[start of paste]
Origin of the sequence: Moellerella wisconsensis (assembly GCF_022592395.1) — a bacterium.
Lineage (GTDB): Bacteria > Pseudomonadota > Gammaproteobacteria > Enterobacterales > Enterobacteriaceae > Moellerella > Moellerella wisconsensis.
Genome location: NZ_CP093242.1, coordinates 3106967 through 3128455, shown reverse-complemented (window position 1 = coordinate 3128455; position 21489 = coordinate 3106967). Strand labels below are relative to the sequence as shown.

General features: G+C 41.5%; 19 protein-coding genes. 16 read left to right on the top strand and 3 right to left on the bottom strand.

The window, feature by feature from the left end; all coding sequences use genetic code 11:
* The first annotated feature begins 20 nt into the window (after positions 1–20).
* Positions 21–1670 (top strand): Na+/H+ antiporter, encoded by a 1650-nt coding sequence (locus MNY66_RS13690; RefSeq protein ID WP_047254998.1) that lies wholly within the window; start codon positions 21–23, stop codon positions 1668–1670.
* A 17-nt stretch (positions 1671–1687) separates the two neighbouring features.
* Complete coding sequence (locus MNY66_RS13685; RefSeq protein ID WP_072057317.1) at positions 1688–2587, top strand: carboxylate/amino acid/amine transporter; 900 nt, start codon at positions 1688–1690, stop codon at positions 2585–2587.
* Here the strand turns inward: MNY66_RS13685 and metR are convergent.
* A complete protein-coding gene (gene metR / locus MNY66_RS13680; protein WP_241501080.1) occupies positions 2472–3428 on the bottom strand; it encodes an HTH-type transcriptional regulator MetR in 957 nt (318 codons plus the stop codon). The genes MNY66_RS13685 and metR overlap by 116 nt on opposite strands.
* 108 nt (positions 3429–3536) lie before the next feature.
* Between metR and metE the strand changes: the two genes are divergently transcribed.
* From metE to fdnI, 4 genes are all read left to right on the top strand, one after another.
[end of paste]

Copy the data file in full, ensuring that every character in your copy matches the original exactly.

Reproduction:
Origin of the sequence: Moellerella wisconsensis (assembly GCF_022592395.1) — a bacterium.
Lineage (GTDB): Bacteria > Pseudomonadota > Gammaproteobacteria > Enterobacterales > Enterobacteriaceae > Moellerella > Moellerella wisconsensis.
Genome location: NZ_CP093242.1, coordinates 3106967 through 3128455, shown reverse-complemented (window position 1 = coordinate 3128455; position 21489 = coordinate 3106967). Strand labels below are relative to the sequence as shown.

General features: G+C 41.5%; 19 protein-coding genes. 16 read left to right on the top strand and 3 right to left on the bottom strand.

The window, feature by feature from the left end; all coding sequences use genetic code 11:
* The first annotated feature begins 20 nt into the window (after positions 1–20).
* Positions 21–1670 (top strand): Na+/H+ antiporter, encoded by a 1650-nt coding sequence (locus MNY66_RS13690; RefSeq protein ID WP_047254998.1) that lies wholly within the window; start codon positions 21–23, stop codon positions 1668–1670.
* A 17-nt stretch (positions 1671–1687) separates the two neighbouring features.
* Complete coding sequence (locus MNY66_RS13685; RefSeq protein ID WP_072057317.1) at positions 1688–2587, top strand: carboxylate/amino acid/amine transporter; 900 nt, start codon at positions 1688–1690, stop codon at positions 2585–2587.
* Here the strand turns inward: MNY66_RS13685 and metR are convergent.
* A complete protein-coding gene (gene metR / locus MNY66_RS13680; protein WP_241501080.1) occupies positions 2472–3428 on the bottom strand; it encodes an HTH-type transcriptional regulator MetR in 957 nt (318 codons plus the stop codon). The genes MNY66_RS13685 and metR overlap by 116 nt on opposite strands.
* 108 nt (positions 3429–3536) lie before the next feature.
* Between metR and metE the strand changes: the two genes are divergently transcribed.
* From metE to fdnI, 4 genes are all read left to right on the top strand, one after another.